|Volunteer Participation in Working with the Urban Poor (UNDP - UNV, 64 p.)|
|I. Urbanisation: recognition and response|
From city to city, particularly in Africa, the movement towards private sector involvement in meeting basic needs is growing. Informal sector activity has also increased, sometimes replacing traditional activities of the public sector in health services, transport, waste removal, drinking water supply, and even the supply of land. Structural adjustment measures supported by major donors have accelerated this process, especially since government-provided services have been subsidised. At the same time, government expenditures on housing, seen as a "welfare" rather than economic concern, suffered cuts.
It has been the governments, coming to terms with their own limitations, who have recognised that most of the efforts required to provide housing and services to low-income urban groups will have to come from these groups themselves and from the private sector. The "self-help" initiatives of communities, marked by the increase in private sector activity, show signs of providing effective and appropriate responses to their needs and concerns.
What happens to the balance between efficiency and equity when these services become privatised? The general experience is that the low-income communities "pay more for less." Generally, low-income urban communities with the least amount of resources are more likely to be left out of privately arranged and marketed services because they simply cannot afford them. Nevertheless, public service delivery rarely is more equitable than private service delivery. For example, when a huge demand surplus effectively introduces rationing, the mechanism of elite "connections" is likely to rule. In the end, many communities in developing countries find that within their given situations, it is preferable to place their faith in service arrangements that are accountable directly to the users.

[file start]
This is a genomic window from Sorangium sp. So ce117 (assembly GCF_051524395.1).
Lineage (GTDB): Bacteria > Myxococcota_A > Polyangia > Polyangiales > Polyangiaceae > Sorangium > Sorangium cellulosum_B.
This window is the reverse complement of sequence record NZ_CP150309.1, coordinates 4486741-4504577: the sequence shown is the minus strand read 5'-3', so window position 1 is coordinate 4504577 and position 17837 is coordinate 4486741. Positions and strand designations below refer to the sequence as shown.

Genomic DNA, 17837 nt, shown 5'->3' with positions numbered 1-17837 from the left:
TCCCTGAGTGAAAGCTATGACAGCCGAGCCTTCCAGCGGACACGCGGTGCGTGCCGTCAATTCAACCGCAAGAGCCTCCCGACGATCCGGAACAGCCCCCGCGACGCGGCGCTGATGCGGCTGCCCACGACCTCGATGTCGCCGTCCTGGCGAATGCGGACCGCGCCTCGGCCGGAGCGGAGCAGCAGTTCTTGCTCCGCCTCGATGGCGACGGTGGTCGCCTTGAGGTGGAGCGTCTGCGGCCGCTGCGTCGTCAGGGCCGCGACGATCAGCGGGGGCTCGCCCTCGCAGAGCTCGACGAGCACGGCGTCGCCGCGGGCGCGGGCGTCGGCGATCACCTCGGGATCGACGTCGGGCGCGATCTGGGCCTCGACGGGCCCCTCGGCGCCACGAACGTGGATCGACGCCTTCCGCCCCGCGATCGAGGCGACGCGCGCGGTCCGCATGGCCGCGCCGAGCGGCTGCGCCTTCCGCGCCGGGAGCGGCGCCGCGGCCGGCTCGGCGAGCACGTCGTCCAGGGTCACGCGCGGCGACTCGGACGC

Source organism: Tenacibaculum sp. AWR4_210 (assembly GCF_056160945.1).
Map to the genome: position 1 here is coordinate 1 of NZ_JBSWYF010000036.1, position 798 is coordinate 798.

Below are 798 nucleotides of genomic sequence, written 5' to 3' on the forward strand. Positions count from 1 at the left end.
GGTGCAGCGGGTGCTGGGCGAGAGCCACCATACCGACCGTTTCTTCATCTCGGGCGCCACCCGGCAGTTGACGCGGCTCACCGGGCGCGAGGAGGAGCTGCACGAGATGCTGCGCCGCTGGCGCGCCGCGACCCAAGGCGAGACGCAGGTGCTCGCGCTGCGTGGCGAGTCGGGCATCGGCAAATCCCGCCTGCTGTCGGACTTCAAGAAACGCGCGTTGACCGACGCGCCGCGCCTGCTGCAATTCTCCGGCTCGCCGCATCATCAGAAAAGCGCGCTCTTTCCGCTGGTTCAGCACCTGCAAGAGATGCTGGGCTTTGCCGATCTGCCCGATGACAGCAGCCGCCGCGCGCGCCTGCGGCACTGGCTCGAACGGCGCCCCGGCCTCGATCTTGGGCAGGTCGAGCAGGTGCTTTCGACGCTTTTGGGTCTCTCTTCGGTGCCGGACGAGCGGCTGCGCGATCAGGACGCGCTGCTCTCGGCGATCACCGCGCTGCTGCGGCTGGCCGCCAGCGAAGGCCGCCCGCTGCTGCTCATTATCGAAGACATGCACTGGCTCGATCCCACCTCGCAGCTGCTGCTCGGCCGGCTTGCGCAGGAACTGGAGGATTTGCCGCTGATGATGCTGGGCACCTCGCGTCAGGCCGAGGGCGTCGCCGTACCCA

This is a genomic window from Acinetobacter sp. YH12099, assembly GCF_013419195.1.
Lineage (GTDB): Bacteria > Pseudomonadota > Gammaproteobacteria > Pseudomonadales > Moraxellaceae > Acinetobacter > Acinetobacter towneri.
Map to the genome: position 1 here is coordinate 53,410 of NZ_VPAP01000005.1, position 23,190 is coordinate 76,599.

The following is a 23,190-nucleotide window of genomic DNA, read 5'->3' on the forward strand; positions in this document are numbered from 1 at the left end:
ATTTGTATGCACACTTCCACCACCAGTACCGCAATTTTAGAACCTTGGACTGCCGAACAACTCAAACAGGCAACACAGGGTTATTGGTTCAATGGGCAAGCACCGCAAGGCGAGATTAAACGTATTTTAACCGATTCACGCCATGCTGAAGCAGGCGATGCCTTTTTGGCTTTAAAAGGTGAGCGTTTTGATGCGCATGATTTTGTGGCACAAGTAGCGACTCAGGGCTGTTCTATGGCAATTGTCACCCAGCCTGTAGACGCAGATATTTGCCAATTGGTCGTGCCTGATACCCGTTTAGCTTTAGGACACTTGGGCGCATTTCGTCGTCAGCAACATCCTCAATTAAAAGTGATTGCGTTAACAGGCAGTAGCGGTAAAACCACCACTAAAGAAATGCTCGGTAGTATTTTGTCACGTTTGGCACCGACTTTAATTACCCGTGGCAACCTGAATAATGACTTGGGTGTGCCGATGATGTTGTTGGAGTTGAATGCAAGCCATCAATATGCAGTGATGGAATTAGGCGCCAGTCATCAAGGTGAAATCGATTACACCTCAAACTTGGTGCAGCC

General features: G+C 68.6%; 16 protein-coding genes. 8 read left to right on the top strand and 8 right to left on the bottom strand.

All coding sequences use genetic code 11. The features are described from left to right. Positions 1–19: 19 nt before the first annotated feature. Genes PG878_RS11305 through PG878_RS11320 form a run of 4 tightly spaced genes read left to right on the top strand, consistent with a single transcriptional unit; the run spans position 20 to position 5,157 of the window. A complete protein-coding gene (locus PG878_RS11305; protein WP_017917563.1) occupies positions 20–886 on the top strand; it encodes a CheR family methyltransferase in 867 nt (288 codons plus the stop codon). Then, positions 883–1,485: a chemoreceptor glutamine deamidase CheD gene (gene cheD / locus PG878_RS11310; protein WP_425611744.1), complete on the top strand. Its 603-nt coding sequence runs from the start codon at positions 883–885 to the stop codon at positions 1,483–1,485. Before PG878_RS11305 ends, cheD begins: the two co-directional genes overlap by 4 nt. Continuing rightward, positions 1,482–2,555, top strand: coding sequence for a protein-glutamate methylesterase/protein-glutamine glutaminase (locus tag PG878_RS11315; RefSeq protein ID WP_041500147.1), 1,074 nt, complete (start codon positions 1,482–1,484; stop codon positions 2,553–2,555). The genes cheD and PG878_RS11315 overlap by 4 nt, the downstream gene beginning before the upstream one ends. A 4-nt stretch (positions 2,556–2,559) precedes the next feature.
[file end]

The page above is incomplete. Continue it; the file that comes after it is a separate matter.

Despite the shortcomings of the private and public sectors in providing services and other needs, the importance of community-based initiatives in addressing concerns and voicing needs to policy-making levels and other relevant parties cannot be overstated. When working from this community-based perspective, the livelihood and particular vulnerabilities, as well as existing "self-help" efforts, should be understood before designing any programme intervention so that responses may be complementary to existing community efforts.